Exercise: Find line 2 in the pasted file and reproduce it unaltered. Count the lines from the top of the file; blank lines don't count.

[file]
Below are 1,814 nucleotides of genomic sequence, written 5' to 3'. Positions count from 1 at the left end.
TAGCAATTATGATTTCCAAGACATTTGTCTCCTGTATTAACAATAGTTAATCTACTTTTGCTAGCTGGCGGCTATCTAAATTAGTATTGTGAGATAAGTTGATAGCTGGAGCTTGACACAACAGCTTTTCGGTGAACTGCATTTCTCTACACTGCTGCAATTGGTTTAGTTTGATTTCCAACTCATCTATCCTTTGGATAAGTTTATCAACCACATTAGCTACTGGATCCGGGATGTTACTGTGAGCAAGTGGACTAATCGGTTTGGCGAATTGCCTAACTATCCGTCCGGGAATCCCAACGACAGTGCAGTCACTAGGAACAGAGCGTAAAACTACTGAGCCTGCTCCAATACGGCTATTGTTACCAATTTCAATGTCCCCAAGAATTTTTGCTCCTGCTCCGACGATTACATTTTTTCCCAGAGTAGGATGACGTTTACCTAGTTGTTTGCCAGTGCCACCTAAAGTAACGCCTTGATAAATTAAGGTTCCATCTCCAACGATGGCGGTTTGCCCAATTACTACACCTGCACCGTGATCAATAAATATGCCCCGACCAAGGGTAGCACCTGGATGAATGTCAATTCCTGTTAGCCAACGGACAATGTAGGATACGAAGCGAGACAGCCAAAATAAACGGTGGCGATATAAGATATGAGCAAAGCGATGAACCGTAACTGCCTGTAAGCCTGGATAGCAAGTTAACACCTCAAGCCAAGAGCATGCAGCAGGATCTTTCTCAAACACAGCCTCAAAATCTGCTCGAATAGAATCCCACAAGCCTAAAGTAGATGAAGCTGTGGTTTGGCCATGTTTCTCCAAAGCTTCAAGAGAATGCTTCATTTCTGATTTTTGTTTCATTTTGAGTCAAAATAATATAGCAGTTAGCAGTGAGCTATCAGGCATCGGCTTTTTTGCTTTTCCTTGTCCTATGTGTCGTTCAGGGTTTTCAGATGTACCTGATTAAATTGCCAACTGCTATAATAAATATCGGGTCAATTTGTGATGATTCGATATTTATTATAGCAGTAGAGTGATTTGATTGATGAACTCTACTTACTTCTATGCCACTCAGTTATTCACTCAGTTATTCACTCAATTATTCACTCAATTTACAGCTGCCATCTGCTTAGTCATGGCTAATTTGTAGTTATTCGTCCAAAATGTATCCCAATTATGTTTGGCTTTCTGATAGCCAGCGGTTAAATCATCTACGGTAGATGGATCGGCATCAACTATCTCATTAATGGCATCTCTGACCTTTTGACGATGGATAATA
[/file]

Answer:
TAGCAATTATGATTTCCAAGACATTTGTCTCCTGTATTAACAATAGTTAATCTACTTTTGCTAGCTGGCGGCTATCTAAATTAGTATTGTGAGATAAGTTGATAGCTGGAGCTTGACACAACAGCTTTTCGGTGAACTGCATTTCTCTACACTGCTGCAATTGGTTTAGTTTGATTTCCAACTCATCTATCCTTTGGATAAGTTTATCAACCACATTAGCTACTGGATCCGGGATGTTACTGTGAGCAAGTGGACTAATCGGTTTGGCGAATTGCCTAACTATCCGTCCGGGAATCCCAACGACAGTGCAGTCACTAGGAACAGAGCGTAAAACTACTGAGCCTGCTCCAATACGGCTATTGTTACCAATTTCAATGTCCCCAAGAATTTTTGCTCCTGCTCCGACGATTACATTTTTTCCCAGAGTAGGATGACGTTTACCTAGTTGTTTGCCAGTGCCACCTAAAGTAACGCCTTGATAAATTAAGGTTCCATCTCCAACGATGGCGGTTTGCCCAATTACTACACCTGCACCGTGATCAATAAATATGCCCCGACCAAGGGTAGCACCTGGATGAATGTCAATTCCTGTTAGCCAACGGACAATGTAGGATACGAAGCGAGACAGCCAAAATAAACGGTGGCGATATAAGATATGAGCAAAGCGATGAACCGTAACTGCCTGTAAGCCTGGATAGCAAGTTAACACCTCAAGCCAAGAGCATGCAGCAGGATCTTTCTCAAACACAGCCTCAAAATCTGCTCGAATAGAATCCCACAAGCCTAAAGTAGATGAAGCTGTGGTTTGGCCATGTTTCTCCAAAGCTTCAAGAGAATGCTTCATTTCTGATTTTTGTTTCATTTTGAGTCAAAATAATATAGCAGTTAGCAGTGAGCTATCAGGCATCGGCTTTTTTGCTTTTCCTTGTCCTATGTGTCGTTCAGGGTTTTCAGATGTACCTGATTAAATTGCCAACTGCTATAATAAATATCGGGTCAATTTGTGATGATTCGATATTTATTATAGCAGTAGAGTGATTTGATTGATGAACTCTACTTACTTCTATGCCACTCAGTTATTCACTCAGTTATTCACTCAATTATTCACTCAATTTACAGCTGCCATCTGCTTAGTCATGGCTAATTTGTAGTTATTCGTCCAAAATGTATCCCAATTATGTTTGGCTTTCTGATAGCCAGCGGTTAAATCATCTACGGTAGATGGATCGGCATCAACTATCTCATTAATGGCATCTCTGACCTTTTGACGATGGATAATA